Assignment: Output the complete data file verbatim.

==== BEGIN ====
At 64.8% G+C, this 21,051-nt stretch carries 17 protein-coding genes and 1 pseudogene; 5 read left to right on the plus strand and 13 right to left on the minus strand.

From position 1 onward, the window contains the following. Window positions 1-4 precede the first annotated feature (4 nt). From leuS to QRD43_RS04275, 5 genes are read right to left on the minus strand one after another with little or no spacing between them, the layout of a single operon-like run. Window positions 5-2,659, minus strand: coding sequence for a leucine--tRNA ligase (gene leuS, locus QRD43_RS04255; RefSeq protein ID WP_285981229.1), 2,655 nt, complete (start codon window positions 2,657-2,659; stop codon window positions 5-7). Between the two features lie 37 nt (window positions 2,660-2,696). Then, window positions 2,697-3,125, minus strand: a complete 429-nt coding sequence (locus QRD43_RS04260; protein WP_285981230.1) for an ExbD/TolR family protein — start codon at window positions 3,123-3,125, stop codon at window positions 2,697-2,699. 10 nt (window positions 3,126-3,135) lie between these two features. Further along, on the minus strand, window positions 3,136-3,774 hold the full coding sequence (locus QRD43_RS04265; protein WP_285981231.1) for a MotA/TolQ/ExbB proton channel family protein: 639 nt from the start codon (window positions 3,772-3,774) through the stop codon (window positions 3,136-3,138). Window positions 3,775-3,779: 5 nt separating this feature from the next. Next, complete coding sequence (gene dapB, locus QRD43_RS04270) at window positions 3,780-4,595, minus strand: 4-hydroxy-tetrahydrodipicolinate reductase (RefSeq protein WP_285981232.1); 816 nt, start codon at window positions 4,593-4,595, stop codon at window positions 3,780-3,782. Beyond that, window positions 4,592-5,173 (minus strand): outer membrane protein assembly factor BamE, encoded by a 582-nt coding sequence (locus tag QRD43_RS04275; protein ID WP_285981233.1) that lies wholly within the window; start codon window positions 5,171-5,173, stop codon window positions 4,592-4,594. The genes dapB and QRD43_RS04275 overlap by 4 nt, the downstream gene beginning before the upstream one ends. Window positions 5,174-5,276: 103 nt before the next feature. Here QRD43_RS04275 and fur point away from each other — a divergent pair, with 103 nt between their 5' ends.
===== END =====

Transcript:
At 64.8% G+C, this 21,051-nt stretch carries 17 protein-coding genes and 1 pseudogene; 5 read left to right on the plus strand and 13 right to left on the minus strand.

From position 1 onward, the window contains the following. Window positions 1-4 precede the first annotated feature (4 nt). From leuS to QRD43_RS04275, 5 genes are read right to left on the minus strand one after another with little or no spacing between them, the layout of a single operon-like run. Window positions 5-2,659, minus strand: coding sequence for a leucine--tRNA ligase (gene leuS, locus QRD43_RS04255; RefSeq protein ID WP_285981229.1), 2,655 nt, complete (start codon window positions 2,657-2,659; stop codon window positions 5-7). Between the two features lie 37 nt (window positions 2,660-2,696). Then, window positions 2,697-3,125, minus strand: a complete 429-nt coding sequence (locus QRD43_RS04260; protein WP_285981230.1) for an ExbD/TolR family protein — start codon at window positions 3,123-3,125, stop codon at window positions 2,697-2,699. 10 nt (window positions 3,126-3,135) lie between these two features. Further along, on the minus strand, window positions 3,136-3,774 hold the full coding sequence (locus QRD43_RS04265; protein WP_285981231.1) for a MotA/TolQ/ExbB proton channel family protein: 639 nt from the start codon (window positions 3,772-3,774) through the stop codon (window positions 3,136-3,138). Window positions 3,775-3,779: 5 nt separating this feature from the next. Next, complete coding sequence (gene dapB, locus QRD43_RS04270) at window positions 3,780-4,595, minus strand: 4-hydroxy-tetrahydrodipicolinate reductase (RefSeq protein WP_285981232.1); 816 nt, start codon at window positions 4,593-4,595, stop codon at window positions 3,780-3,782. Beyond that, window positions 4,592-5,173 (minus strand): outer membrane protein assembly factor BamE, encoded by a 582-nt coding sequence (locus tag QRD43_RS04275; protein ID WP_285981233.1) that lies wholly within the window; start codon window positions 5,171-5,173, stop codon window positions 4,592-4,594. The genes dapB and QRD43_RS04275 overlap by 4 nt, the downstream gene beginning before the upstream one ends. Window positions 5,174-5,276: 103 nt before the next feature. Here QRD43_RS04275 and fur point away from each other — a divergent pair, with 103 nt between their 5' ends.